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Most neurodegenerative diseases have the characteristics of protein folding disorders, i.e., they cause lesions to appear in vulnerable regions of the nervous system, corresponding to protein aggregates that progressively spread through the neuronal network as the symptoms progress. Alzheimer's disease is one of these diseases. It is characterized by two types of lesions: neurofibrillary tangles (NFTs) composed of tau proteins and senile plaques, formed essentially of amyloid peptides (Aβ). A combination of factors ranging from genetic mutations to age-related changes in the cellular context converge in this disease to accelerate Aβ deposition. Over the last two decades, numerous studies have attempted to elucidate how structural determinants of its precursor (APP) modify Aβ production, and to understand the processes leading to the formation of different Aβ aggregates, e.g., fibrils and oligomers. The synthesis proposed in this review indicates that the same motifs can control APP function and Aβ production essentially by regulating membrane protein dimerization, and subsequently Aβ aggregation processes. The distinct properties of these motifs and the cellular context regulate the APP conformation to trigger the transition to the amyloid pathology. This concept is critical to better decipher the patterns switching APP protein conformation from physiological to pathological and improve our understanding of the mechanisms underpinning the formation of amyloid fibrils that devastate neuronal functions.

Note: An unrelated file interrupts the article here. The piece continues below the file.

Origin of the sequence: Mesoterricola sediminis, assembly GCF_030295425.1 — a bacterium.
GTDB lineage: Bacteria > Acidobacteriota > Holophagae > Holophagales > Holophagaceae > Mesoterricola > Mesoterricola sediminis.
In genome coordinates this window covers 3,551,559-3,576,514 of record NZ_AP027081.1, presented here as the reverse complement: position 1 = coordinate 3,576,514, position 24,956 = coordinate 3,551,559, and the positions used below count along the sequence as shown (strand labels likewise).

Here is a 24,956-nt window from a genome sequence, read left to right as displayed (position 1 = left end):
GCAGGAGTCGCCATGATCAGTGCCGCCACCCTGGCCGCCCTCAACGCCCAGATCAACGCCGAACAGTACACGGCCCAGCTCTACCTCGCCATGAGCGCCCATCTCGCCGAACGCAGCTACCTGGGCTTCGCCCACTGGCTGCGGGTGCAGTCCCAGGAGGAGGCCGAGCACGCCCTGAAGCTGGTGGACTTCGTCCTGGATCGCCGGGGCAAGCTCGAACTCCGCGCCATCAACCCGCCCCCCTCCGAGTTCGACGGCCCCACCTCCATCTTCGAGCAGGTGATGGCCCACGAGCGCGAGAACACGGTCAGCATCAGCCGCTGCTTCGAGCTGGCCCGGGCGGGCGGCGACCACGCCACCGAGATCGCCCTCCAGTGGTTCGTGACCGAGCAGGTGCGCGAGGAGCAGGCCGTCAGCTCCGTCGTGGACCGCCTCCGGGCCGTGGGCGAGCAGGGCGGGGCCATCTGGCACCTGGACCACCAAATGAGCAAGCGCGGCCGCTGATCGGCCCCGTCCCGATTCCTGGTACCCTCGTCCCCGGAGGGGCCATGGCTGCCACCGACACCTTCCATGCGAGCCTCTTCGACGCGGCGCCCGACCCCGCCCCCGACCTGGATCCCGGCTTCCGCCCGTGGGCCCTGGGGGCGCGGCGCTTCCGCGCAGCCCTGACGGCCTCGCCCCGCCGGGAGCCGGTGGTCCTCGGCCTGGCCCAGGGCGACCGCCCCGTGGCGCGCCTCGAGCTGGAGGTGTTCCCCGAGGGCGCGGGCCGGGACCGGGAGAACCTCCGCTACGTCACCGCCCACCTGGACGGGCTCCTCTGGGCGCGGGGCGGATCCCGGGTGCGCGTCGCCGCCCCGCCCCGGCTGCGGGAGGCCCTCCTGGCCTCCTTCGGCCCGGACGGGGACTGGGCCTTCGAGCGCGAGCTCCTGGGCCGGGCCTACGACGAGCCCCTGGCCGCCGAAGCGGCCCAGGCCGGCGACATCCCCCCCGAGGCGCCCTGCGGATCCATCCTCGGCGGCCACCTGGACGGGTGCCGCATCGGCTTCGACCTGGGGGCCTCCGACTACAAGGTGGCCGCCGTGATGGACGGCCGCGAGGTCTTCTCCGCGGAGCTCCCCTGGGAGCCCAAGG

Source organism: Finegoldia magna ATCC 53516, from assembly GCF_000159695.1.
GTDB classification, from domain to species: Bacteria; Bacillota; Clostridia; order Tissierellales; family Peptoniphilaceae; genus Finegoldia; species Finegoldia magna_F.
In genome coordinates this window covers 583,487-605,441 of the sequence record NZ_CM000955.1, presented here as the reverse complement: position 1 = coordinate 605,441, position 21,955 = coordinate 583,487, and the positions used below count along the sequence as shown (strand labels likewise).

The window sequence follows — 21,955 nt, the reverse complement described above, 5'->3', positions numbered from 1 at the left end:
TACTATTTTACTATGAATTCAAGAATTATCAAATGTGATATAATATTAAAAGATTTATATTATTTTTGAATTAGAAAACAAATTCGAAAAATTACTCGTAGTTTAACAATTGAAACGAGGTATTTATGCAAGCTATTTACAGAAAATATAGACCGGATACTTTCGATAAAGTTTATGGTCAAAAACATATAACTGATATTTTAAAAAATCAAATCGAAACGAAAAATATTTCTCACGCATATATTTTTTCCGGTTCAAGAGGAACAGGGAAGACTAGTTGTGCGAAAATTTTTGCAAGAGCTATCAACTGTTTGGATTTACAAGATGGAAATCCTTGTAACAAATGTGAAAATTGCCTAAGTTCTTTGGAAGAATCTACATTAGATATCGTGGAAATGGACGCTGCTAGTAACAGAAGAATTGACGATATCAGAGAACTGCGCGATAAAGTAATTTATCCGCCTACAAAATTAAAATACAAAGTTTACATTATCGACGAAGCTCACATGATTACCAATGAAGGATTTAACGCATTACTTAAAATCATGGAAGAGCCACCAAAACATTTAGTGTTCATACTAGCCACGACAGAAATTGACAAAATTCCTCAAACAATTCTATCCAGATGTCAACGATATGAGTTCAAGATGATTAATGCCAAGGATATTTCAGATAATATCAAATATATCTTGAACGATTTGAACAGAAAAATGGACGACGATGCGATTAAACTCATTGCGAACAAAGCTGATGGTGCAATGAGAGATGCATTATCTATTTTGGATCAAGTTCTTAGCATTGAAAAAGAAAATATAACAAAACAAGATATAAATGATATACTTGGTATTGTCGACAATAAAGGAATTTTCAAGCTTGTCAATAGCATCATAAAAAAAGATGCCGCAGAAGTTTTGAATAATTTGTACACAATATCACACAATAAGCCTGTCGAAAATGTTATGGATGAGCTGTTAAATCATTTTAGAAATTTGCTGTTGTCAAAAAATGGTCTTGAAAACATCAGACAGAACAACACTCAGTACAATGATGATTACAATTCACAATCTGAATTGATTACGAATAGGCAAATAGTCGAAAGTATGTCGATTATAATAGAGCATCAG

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SIGN Unit, de Duve Institute, UCLouvain, 1200 Brussels, Belgium.